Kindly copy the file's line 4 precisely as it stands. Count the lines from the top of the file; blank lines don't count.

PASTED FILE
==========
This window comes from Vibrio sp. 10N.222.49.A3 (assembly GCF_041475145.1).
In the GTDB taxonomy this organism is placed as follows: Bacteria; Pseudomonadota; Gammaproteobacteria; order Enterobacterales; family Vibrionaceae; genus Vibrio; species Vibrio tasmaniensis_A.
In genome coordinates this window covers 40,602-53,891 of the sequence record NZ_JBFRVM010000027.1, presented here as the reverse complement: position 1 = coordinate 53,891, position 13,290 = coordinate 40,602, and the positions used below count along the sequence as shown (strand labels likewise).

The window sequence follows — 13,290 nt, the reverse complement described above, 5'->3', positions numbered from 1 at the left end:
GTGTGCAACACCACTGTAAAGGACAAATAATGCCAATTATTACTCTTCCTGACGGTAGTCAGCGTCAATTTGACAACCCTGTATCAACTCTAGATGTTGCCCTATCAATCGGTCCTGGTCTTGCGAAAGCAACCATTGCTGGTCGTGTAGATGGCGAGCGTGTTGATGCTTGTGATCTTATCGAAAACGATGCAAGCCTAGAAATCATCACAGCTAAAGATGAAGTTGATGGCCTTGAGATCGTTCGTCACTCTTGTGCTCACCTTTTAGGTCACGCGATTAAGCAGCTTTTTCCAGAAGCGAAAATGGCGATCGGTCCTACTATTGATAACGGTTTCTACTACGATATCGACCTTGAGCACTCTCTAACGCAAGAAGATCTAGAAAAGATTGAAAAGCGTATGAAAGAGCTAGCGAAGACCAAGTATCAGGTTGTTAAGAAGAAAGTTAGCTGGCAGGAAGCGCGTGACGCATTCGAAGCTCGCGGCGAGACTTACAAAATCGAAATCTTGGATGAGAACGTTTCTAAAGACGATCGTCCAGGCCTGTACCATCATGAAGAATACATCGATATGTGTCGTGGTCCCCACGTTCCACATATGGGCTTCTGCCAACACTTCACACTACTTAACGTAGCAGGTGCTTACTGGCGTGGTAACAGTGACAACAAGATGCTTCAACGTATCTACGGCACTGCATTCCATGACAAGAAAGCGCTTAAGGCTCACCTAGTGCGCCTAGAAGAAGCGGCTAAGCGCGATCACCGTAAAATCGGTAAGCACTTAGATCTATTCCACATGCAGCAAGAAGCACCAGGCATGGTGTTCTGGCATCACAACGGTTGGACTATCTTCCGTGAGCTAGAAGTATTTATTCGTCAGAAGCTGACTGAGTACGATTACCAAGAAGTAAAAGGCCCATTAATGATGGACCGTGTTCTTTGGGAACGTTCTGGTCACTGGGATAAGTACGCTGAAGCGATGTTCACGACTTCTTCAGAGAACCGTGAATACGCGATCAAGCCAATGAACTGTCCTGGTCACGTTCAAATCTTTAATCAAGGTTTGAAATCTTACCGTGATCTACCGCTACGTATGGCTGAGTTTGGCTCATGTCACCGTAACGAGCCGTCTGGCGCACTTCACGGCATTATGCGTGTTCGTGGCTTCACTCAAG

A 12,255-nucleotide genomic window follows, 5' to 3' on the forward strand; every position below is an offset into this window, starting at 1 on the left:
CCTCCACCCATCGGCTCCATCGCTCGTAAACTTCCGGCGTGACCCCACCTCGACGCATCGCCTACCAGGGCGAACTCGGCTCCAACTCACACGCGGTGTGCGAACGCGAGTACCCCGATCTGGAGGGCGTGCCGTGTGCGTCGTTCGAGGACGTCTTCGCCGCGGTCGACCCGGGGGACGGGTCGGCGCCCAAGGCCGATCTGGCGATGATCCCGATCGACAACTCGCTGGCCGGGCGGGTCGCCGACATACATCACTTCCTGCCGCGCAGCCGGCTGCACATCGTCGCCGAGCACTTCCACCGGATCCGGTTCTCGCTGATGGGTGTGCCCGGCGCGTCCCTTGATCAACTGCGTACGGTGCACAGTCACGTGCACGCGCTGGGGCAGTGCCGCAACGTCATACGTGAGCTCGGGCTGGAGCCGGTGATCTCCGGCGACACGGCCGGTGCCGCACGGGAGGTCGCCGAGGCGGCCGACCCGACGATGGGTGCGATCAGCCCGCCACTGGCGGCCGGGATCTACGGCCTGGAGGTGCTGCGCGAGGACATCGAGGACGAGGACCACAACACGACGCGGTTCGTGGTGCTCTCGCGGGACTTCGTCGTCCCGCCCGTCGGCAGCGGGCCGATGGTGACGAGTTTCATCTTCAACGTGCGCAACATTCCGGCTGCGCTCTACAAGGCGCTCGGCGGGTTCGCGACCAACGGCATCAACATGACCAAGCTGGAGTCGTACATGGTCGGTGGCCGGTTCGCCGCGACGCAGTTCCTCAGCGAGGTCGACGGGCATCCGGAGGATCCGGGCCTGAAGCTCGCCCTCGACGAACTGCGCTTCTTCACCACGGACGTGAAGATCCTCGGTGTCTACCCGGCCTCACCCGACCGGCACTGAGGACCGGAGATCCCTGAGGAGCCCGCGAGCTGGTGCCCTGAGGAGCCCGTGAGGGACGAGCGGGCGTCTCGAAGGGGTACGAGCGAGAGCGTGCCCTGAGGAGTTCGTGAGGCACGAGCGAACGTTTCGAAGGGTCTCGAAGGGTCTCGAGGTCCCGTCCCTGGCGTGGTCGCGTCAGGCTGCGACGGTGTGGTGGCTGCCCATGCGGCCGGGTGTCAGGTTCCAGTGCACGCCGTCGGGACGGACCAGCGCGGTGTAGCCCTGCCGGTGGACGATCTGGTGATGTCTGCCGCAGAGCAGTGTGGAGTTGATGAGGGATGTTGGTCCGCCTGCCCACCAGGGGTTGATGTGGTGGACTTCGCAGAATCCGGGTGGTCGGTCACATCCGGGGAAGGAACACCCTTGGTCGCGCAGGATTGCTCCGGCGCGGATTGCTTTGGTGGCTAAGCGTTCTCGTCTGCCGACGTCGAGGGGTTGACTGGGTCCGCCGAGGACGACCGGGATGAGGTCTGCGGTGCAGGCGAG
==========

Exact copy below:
The window sequence follows — 13,290 nt, the reverse complement described above, 5'->3', positions numbered from 1 at the left end: